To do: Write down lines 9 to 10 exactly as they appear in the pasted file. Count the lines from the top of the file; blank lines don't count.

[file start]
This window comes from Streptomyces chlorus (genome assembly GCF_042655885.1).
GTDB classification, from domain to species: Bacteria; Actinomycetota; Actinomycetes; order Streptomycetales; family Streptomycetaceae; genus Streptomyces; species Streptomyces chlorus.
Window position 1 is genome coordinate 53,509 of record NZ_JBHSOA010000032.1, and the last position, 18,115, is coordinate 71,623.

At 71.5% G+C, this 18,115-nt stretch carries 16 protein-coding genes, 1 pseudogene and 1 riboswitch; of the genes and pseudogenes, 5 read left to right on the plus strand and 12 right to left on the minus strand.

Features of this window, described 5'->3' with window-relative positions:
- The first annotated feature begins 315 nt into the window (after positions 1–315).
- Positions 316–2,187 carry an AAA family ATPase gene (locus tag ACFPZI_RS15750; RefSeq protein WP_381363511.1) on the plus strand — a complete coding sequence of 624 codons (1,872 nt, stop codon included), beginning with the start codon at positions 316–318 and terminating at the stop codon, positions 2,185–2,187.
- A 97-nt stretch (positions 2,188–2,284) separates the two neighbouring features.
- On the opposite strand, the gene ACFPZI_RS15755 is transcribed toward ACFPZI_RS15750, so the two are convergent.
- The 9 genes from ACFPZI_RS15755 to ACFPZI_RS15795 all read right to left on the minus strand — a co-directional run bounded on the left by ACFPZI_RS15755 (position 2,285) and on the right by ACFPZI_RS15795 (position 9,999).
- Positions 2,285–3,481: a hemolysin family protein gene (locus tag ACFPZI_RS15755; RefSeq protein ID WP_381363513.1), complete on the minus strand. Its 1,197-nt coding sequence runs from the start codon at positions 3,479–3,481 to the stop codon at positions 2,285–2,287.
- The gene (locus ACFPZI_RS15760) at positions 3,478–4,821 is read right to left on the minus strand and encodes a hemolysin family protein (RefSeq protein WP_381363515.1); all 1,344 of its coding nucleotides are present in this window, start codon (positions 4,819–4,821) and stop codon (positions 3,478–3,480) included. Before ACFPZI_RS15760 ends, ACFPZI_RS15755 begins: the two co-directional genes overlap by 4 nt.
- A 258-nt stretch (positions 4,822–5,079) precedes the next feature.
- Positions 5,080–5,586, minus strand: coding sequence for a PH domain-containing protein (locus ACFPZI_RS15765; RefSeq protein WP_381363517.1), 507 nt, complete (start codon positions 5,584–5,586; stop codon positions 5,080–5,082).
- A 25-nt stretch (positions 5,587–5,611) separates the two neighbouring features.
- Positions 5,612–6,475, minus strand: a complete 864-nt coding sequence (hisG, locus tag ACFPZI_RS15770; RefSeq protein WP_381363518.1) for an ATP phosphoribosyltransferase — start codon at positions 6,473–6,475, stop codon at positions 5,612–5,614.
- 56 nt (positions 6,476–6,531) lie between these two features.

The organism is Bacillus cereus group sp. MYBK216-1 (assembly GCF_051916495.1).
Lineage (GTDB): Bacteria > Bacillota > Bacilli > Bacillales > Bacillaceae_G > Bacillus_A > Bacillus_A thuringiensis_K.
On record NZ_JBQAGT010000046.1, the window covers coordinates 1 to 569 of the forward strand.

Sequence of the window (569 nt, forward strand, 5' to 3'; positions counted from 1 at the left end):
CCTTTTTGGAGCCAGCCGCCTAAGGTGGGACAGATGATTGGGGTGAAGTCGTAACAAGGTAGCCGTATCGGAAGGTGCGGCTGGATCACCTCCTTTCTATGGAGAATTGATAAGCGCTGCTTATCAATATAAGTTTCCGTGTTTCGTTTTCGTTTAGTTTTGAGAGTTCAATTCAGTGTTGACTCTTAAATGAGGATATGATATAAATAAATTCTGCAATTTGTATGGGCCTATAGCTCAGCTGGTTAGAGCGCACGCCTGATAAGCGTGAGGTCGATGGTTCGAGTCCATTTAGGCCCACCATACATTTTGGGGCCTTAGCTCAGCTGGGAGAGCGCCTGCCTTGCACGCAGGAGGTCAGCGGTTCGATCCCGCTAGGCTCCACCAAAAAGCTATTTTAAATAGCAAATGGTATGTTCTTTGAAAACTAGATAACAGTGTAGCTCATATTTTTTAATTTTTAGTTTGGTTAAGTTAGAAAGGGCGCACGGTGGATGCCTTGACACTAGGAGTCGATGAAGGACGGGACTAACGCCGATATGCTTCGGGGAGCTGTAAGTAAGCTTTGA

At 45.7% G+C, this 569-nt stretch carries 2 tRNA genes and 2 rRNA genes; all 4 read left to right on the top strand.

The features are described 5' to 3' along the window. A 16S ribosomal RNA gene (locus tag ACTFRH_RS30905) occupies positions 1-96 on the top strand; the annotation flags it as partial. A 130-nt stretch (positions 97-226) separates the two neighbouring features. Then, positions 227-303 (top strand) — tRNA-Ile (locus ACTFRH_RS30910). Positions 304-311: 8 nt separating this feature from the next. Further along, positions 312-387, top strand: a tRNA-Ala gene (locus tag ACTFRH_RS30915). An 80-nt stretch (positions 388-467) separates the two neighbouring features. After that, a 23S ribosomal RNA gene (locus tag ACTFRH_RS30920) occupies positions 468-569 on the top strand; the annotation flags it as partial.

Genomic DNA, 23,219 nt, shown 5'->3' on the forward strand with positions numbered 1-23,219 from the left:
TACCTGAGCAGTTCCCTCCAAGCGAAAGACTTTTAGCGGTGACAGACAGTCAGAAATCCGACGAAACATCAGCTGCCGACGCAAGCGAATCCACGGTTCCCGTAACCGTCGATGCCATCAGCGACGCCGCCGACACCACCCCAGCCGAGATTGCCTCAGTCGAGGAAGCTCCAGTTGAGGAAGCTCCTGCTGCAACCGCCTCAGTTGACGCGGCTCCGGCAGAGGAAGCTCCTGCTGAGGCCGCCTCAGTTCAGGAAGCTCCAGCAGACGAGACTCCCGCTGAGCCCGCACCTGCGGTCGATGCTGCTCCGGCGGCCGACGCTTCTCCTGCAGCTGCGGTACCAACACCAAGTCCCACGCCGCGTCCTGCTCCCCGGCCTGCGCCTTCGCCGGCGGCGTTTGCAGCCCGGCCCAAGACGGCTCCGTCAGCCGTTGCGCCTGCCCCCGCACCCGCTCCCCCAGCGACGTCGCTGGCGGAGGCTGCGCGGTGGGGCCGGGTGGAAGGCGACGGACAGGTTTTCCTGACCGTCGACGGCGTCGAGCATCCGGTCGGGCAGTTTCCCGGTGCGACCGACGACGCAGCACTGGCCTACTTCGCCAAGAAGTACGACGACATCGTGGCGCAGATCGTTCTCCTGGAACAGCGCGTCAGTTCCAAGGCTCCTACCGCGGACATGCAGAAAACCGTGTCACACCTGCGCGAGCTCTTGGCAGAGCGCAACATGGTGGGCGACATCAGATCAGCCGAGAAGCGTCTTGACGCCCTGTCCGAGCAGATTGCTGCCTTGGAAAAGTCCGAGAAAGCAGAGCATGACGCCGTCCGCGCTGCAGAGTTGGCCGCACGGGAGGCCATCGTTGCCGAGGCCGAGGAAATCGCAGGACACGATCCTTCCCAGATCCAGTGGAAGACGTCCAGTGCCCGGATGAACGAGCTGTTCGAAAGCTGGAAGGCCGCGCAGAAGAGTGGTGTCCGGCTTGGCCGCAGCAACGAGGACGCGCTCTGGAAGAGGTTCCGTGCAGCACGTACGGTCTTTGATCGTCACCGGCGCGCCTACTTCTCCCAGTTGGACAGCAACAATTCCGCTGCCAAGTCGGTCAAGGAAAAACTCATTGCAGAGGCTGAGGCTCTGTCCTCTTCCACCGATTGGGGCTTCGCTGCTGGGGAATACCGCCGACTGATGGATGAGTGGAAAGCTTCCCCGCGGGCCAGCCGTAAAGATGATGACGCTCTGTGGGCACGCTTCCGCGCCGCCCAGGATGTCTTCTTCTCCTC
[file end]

- On the opposite strand, the gene ACFPZI_RS15755 is transcribed toward ACFPZI_RS15750, so the two are convergent.
- The 9 genes from ACFPZI_RS15755 to ACFPZI_RS15795 all read right to left on the minus strand — a co-directional run bounded on the left by ACFPZI_RS15755 (position 2,285) and on the right by ACFPZI_RS15795 (position 9,999).